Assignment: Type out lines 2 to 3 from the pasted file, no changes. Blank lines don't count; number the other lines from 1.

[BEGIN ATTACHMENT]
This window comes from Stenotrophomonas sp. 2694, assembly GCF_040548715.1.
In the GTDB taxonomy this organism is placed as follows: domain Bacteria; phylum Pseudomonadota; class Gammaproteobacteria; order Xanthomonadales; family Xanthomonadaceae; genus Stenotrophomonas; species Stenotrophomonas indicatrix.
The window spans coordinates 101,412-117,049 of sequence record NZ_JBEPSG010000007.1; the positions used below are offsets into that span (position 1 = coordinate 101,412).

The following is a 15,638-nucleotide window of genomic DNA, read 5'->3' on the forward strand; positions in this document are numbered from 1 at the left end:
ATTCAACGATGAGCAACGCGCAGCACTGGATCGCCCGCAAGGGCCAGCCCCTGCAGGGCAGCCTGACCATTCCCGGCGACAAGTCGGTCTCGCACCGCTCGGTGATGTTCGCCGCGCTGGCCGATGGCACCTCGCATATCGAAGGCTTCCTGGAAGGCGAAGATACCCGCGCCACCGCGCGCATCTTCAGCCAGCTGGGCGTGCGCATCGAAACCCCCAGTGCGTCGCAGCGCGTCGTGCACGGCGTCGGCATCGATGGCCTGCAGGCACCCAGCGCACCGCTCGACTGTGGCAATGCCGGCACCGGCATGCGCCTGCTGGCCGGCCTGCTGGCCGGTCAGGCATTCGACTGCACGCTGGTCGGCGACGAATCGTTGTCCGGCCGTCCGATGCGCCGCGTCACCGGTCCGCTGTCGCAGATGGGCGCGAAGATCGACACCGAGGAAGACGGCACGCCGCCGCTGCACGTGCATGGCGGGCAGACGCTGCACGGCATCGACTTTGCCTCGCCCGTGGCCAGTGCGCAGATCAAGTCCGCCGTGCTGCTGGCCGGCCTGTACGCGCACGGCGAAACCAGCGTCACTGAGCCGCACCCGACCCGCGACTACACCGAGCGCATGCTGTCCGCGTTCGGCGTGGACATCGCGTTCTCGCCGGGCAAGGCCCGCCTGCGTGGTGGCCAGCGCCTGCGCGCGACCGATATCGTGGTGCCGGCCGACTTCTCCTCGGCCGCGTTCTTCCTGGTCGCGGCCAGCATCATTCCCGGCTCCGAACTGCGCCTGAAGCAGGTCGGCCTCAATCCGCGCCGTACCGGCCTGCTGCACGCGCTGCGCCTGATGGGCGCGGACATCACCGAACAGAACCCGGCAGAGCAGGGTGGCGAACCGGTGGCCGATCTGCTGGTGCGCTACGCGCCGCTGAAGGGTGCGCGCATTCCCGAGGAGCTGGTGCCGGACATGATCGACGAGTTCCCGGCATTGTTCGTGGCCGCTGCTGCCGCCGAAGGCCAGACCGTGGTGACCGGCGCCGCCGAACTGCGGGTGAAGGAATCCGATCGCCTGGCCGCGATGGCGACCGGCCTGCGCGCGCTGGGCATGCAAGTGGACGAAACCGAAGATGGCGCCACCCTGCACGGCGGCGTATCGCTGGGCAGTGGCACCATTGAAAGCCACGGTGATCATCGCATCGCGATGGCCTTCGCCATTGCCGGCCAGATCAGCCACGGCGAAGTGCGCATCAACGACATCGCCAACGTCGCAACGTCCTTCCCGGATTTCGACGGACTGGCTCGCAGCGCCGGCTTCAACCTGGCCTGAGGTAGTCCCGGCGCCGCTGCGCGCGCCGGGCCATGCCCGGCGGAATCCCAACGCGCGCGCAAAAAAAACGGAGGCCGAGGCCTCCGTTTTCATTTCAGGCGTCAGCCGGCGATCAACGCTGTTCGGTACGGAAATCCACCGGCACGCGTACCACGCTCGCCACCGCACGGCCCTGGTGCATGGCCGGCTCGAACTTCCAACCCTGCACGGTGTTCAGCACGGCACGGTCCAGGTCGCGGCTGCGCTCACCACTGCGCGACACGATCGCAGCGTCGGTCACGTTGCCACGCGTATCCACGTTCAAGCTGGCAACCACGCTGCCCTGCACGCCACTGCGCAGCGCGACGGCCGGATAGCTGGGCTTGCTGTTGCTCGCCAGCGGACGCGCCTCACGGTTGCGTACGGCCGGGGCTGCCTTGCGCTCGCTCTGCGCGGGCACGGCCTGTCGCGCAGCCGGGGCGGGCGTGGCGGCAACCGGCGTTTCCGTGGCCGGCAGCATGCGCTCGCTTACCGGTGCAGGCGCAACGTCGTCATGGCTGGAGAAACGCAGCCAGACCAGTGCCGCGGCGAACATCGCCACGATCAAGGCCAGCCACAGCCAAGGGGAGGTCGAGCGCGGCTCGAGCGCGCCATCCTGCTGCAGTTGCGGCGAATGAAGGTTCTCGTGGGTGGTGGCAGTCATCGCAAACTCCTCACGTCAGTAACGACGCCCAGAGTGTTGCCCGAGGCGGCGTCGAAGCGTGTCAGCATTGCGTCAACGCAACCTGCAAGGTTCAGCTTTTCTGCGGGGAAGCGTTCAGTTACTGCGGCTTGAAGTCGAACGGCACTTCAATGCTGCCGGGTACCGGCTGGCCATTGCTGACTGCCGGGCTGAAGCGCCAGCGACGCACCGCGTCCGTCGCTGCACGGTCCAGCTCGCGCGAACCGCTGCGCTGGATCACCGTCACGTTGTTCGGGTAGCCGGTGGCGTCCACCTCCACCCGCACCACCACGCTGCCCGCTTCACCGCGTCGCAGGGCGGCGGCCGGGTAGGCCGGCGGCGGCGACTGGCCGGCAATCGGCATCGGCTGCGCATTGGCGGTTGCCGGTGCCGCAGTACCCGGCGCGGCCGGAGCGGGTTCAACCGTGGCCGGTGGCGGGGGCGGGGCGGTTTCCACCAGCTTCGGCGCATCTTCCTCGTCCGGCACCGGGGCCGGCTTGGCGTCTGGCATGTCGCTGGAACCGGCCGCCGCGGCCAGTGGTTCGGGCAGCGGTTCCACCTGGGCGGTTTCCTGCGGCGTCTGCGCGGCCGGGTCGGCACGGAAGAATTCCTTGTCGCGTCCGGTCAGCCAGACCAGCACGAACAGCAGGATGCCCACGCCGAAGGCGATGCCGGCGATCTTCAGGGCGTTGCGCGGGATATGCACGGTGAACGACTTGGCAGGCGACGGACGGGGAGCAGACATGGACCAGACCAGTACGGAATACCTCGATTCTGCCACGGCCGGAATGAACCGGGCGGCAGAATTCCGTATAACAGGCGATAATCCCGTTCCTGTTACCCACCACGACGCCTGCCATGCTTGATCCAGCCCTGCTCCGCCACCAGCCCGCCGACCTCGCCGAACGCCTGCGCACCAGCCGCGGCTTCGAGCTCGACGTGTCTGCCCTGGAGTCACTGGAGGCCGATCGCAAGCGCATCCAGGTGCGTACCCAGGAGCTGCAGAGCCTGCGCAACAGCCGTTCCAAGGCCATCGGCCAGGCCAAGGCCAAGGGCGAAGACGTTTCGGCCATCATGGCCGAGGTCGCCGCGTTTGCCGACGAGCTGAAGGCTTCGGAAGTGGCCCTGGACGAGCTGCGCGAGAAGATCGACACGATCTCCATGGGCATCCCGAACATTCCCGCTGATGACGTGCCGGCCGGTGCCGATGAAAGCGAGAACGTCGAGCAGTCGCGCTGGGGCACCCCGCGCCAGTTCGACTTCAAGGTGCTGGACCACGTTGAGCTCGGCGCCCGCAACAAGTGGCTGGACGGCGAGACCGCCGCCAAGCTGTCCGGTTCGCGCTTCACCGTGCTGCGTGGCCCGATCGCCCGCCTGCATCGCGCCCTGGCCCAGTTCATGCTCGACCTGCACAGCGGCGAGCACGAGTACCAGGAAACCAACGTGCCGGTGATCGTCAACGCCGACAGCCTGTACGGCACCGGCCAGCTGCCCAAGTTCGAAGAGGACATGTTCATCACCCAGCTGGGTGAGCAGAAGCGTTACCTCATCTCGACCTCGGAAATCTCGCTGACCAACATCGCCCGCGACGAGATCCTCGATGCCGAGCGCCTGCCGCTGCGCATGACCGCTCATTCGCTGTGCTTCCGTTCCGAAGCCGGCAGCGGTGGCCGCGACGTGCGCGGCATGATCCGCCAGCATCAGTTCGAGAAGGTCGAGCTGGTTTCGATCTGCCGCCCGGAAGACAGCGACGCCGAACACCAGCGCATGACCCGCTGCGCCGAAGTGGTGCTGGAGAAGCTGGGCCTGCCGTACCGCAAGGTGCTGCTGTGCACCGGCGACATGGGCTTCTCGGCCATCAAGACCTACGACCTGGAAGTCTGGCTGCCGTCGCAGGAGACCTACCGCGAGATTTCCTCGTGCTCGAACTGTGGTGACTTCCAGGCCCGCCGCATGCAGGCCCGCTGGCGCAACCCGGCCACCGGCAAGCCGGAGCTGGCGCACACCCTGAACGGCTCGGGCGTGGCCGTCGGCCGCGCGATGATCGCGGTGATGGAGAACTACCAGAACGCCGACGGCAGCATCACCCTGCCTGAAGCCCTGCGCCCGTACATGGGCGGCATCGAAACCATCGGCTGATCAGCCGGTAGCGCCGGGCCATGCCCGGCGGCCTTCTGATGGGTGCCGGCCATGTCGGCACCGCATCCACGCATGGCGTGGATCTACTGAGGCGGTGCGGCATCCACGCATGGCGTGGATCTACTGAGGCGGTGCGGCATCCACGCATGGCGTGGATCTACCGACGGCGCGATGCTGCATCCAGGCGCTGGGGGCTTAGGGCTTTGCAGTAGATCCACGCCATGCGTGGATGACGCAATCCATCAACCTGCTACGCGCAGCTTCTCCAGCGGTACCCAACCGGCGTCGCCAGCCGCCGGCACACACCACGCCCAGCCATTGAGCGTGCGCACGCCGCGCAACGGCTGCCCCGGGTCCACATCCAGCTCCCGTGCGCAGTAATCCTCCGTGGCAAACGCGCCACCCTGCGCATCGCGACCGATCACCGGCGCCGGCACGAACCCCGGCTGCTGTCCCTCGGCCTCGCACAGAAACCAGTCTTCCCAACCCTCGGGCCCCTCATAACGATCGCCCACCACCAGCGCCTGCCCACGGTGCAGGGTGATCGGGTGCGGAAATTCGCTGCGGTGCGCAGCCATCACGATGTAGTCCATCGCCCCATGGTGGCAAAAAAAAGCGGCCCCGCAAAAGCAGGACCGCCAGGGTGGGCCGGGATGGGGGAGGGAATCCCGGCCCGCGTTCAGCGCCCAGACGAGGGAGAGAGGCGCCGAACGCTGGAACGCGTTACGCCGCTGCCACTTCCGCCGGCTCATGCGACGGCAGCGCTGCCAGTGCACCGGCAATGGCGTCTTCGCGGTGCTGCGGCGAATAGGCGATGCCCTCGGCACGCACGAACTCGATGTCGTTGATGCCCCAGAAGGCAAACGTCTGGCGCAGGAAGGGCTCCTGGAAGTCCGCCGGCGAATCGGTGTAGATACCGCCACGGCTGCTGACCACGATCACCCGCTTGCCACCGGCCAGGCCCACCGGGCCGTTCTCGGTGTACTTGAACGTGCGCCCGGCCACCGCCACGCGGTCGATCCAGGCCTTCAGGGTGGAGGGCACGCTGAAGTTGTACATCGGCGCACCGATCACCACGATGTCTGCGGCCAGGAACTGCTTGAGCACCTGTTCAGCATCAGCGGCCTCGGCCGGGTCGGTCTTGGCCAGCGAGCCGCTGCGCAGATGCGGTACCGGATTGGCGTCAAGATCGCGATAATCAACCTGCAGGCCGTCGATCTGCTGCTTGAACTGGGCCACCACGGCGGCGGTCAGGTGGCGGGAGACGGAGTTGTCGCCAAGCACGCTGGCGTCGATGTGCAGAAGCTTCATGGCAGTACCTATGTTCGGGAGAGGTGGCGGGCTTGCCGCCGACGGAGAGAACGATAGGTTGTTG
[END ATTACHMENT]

In the GTDB taxonomy this organism is placed as follows: domain Bacteria; phylum Pseudomonadota; class Gammaproteobacteria; order Xanthomonadales; family Xanthomonadaceae; genus Stenotrophomonas; species Stenotrophomonas indicatrix.
The window spans coordinates 101,412-117,049 of sequence record NZ_JBEPSG010000007.1; the positions used below are offsets into that span (position 1 = coordinate 101,412).